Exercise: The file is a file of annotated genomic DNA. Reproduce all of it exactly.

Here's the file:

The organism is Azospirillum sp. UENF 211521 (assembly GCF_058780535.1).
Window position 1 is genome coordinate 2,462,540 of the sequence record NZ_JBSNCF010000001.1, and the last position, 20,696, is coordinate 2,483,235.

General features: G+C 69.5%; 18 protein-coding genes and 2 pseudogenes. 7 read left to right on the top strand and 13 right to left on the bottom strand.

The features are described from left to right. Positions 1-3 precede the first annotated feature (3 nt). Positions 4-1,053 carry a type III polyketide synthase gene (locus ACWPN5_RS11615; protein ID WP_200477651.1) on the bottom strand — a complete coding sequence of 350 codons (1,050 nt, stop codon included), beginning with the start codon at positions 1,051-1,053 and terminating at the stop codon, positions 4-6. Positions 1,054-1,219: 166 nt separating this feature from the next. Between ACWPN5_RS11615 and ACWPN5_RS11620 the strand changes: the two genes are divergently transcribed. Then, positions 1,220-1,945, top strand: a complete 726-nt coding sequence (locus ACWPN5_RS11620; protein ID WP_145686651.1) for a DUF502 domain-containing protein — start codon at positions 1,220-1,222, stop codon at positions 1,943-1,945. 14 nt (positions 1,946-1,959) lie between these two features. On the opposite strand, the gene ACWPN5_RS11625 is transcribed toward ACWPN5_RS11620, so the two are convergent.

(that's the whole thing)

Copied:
The organism is Azospirillum sp. UENF 211521 (assembly GCF_058780535.1).
Window position 1 is genome coordinate 2,462,540 of the sequence record NZ_JBSNCF010000001.1, and the last position, 20,696, is coordinate 2,483,235.

General features: G+C 69.5%; 18 protein-coding genes and 2 pseudogenes. 7 read left to right on the top strand and 13 right to left on the bottom strand.

The features are described from left to right. Positions 1-3 precede the first annotated feature (3 nt). Positions 4-1,053 carry a type III polyketide synthase gene (locus ACWPN5_RS11615; protein ID WP_200477651.1) on the bottom strand — a complete coding sequence of 350 codons (1,050 nt, stop codon included), beginning with the start codon at positions 1,051-1,053 and terminating at the stop codon, positions 4-6. Positions 1,054-1,219: 166 nt separating this feature from the next. Between ACWPN5_RS11615 and ACWPN5_RS11620 the strand changes: the two genes are divergently transcribed. Then, positions 1,220-1,945, top strand: a complete 726-nt coding sequence (locus ACWPN5_RS11620; protein ID WP_145686651.1) for a DUF502 domain-containing protein — start codon at positions 1,220-1,222, stop codon at positions 1,943-1,945. 14 nt (positions 1,946-1,959) lie between these two features. On the opposite strand, the gene ACWPN5_RS11625 is transcribed toward ACWPN5_RS11620, so the two are convergent.